By Titus Bloom: Research of racing parts invariably includes discussions with race engine builders and manufacturers. During their course, jewels of information can emerge, as was the case when we were developing a story following JE’s announcement of their advanced Pro Series head gaskets. Sometimes the gems are universally known sometimes not – still, these recent comments on surface flatness by Dick Boyer, designer of the latest engine blocks from World Products, seem noteworthy. “The profilometer is useful,” says Boyer, “but measuring the scratch depth in a deck surface is usually of less consequence than wave finish. What would be the point of having a beautifully smooth surface with a potentially threatening wave depth of 0.002in or 0.003in? Some builders probably put too much emphasis on profilometer readings and maybe not enough on surface flatness.” How do you check wave finish? “We lay a granite plate with 300-grit sandpaper on the deck of the block and stroke it five times front to rear—you’ll see the high spots, you’ll see the wave, which we measure with an indicator. We aim to limit variations in wave depth to 0.001in. It’s easy to control the prolifometer readings; it’s less easy to control the wave. I’ve seen waves measuring 0.002in which introduce sealing problems.” Boyer on torque-to-yield fasteners “When installed, torque-to-yield fasteners, which are common on road-going vehicles, are stretched to their maximum limit and discarded after use. If the bolts are not stretched to their full extent when the engine reaches normal operating temperature, they stretch a little more and the gasket gets loose. Torque-to-yield fasteners are not common in racing engines.”...
Servicing Mass Airflow Sensors

Servicing Mass Airflow Sensors

Ray Bohacz is a journalist in the automotive field and author of CarTech’s book “How to tune and win with Demon Carburetion”. He is also a monthly contributor to Hemming’s Muscle Machines magazine. Additionally, Ray writes short articles for the agriculture industry and is featured in a series of videos as the SF (Successful Farming) Engine Man. His videos introduce brief, informative features which apply to both farm and automotive equipment. Most modern fuel injection systems employ a mass air flow sensor (MAF) that is located between the air filter assembly and the throttle-body. The MAF measures the air flow into the engine. This data is mainly used by the engine controller (ECU) to determine fuel injector pulse width. The MAF output is also combined in an algorithm with the outputs from the crankshaft and throttle position sensors to determine engine load. This influences both fuel and ignition timing. The MAF output will skew when coated with air-borne contaminants. This is how to easily restore its accuracy. Watch the...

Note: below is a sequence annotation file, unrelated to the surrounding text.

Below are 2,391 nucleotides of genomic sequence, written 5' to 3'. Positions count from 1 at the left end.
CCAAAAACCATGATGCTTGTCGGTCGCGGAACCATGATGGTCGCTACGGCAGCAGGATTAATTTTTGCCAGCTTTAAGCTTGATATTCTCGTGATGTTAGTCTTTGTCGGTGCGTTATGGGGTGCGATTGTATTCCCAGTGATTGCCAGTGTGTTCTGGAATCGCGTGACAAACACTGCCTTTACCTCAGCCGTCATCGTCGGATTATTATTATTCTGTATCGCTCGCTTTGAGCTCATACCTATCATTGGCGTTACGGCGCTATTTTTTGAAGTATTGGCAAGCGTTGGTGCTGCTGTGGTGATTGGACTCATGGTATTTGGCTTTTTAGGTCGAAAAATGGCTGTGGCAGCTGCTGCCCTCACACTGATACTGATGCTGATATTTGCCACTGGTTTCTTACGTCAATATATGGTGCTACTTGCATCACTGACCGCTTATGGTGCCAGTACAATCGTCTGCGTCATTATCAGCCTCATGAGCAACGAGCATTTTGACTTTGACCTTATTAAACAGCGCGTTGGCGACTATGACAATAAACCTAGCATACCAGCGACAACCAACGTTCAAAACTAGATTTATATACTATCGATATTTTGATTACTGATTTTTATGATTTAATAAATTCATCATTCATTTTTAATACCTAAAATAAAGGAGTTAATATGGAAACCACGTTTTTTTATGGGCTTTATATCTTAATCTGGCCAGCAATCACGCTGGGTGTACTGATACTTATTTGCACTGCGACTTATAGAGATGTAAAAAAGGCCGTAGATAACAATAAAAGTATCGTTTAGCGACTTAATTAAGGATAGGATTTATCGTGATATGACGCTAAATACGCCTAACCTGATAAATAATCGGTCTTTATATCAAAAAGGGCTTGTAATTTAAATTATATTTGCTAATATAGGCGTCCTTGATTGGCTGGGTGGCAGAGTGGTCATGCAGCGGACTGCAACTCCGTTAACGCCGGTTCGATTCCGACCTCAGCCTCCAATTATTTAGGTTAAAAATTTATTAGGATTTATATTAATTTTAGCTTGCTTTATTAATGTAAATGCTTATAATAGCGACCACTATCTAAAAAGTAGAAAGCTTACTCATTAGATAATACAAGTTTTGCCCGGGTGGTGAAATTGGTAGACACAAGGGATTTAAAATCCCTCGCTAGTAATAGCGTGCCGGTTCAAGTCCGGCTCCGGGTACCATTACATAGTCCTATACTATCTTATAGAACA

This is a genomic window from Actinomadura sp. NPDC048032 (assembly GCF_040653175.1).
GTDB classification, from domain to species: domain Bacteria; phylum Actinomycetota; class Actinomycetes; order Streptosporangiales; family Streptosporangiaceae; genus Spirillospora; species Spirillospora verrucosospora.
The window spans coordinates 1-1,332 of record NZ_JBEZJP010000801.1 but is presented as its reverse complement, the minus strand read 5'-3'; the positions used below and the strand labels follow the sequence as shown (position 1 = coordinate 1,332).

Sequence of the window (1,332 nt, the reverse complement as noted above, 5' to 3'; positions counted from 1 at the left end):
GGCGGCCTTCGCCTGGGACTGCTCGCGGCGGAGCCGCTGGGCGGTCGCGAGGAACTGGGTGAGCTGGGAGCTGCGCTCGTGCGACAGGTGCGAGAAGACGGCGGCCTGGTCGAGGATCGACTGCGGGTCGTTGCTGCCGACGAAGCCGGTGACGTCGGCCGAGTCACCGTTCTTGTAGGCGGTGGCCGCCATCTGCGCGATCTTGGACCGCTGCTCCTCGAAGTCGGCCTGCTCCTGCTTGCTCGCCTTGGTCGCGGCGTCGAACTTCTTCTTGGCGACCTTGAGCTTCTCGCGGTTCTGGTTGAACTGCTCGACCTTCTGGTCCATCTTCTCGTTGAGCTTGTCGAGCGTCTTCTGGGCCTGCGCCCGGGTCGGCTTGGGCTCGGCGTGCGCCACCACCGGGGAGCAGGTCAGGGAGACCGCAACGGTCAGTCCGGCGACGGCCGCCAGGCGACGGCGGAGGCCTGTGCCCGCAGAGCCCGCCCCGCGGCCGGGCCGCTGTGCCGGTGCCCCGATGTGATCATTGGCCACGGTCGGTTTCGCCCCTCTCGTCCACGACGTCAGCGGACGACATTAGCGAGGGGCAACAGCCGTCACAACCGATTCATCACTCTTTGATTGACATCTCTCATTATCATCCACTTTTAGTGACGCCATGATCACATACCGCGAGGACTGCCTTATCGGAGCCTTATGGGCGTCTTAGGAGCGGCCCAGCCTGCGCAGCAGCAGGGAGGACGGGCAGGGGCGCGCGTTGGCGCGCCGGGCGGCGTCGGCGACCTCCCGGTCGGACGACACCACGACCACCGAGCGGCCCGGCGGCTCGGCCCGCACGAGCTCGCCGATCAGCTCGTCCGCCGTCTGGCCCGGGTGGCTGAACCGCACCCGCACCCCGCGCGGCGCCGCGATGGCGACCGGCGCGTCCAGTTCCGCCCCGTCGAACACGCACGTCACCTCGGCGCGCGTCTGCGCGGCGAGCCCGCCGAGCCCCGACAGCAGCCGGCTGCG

Helpful tips you need to know about racing oils

Helpful tips you need to know about racing oils

Meet specialist Len Groom. By Freddie Heaney: Between a crankshaft journal and a rod bearing a film of oil resides in a space approximately the thickness of a human hair. In last year’s Pro Stock 500cu in V8 racing engines, crankshafts were spinning near 11,500rpm. In 2006 the V8 Cosworth F1 racing engine reached an astonishing 20,000rpm. Oil film operating in passages the thickness of a piece of paper prevented their parts from touching—as it is in most racing engines. Oil film, which is also referred to as an oil wedge, can be better understood if you consider a piston ring moving down a cylinder. When in motion, the oil begins to accumulate before the ring and forms a wedge-like shape. If severe, the ring can hop on top of the oil wedge, which breaches the seal between the ring and cylinder wall, causing blow-by of combustion gases. Though more difficult to visualize, the wedge effect is also present in the lubrication space between the crankshaft journal and the rod bearing. Its depth measures approximately 0.003in. Recently, at the annual MPMC conference where 100 racing parts manufacturers met the media, AMSOIL’s Len Groom was on hand, as intelligent a man as ever discussed synthetic racing oils. High quality racing oils, he explains, demand attention in several key areas in order to provide protection. Two of the most important areas lie within their film strength and resistance to viscosity loss under high pressure. “In fact,” says Groom, “when racers using our 15w-50 tell me they are running oil temperatures of 260F, I don’t get too concerned so long as the...